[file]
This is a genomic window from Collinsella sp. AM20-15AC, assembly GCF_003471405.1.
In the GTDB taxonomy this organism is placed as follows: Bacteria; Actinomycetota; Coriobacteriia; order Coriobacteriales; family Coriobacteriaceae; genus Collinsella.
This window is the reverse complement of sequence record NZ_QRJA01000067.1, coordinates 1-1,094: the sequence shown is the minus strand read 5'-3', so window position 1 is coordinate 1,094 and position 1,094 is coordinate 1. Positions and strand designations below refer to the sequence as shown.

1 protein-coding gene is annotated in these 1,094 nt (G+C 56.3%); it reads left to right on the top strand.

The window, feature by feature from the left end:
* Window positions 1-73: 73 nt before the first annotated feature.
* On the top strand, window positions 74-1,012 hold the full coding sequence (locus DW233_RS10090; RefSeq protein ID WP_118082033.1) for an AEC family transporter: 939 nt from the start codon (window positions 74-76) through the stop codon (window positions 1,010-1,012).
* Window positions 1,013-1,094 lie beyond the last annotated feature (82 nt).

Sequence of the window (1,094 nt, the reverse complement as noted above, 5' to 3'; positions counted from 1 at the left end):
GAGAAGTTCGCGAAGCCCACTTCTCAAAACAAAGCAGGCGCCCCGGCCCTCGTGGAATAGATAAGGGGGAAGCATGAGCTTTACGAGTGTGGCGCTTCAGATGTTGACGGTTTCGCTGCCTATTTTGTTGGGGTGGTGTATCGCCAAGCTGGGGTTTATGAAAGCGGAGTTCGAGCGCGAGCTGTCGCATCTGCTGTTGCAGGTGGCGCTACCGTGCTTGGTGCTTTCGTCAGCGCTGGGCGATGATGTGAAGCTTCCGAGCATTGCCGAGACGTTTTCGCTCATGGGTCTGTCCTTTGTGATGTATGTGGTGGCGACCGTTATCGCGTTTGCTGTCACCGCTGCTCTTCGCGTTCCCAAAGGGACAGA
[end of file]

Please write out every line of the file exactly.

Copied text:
This is a genomic window from Collinsella sp. AM20-15AC, assembly GCF_003471405.1.
In the GTDB taxonomy this organism is placed as follows: Bacteria; Actinomycetota; Coriobacteriia; order Coriobacteriales; family Coriobacteriaceae; genus Collinsella.
This window is the reverse complement of sequence record NZ_QRJA01000067.1, coordinates 1-1,094: the sequence shown is the minus strand read 5'-3', so window position 1 is coordinate 1,094 and position 1,094 is coordinate 1. Positions and strand designations below refer to the sequence as shown.

1 protein-coding gene is annotated in these 1,094 nt (G+C 56.3%); it reads left to right on the top strand.

The window, feature by feature from the left end:
* Window positions 1-73: 73 nt before the first annotated feature.
* On the top strand, window positions 74-1,012 hold the full coding sequence (locus DW233_RS10090; RefSeq protein ID WP_118082033.1) for an AEC family transporter: 939 nt from the start codon (window positions 74-76) through the stop codon (window positions 1,010-1,012).
* Window positions 1,013-1,094 lie beyond the last annotated feature (82 nt).

Sequence of the window (1,094 nt, the reverse complement as noted above, 5' to 3'; positions counted from 1 at the left end):
GAGAAGTTCGCGAAGCCCACTTCTCAAAACAAAGCAGGCGCCCCGGCCCTCGTGGAATAGATAAGGGGGAAGCATGAGCTTTACGAGTGTGGCGCTTCAGATGTTGACGGTTTCGCTGCCTATTTTGTTGGGGTGGTGTATCGCCAAGCTGGGGTTTATGAAAGCGGAGTTCGAGCGCGAGCTGTCGCATCTGCTGTTGCAGGTGGCGCTACCGTGCTTGGTGCTTTCGTCAGCGCTGGGCGATGATGTGAAGCTTCCGAGCATTGCCGAGACGTTTTCGCTCATGGGTCTGTCCTTTGTGATGTATGTGGTGGCGACCGTTATCGCGTTTGCTGTCACCGCTGCTCTTCGCGTTCCCAAAGGGACAGA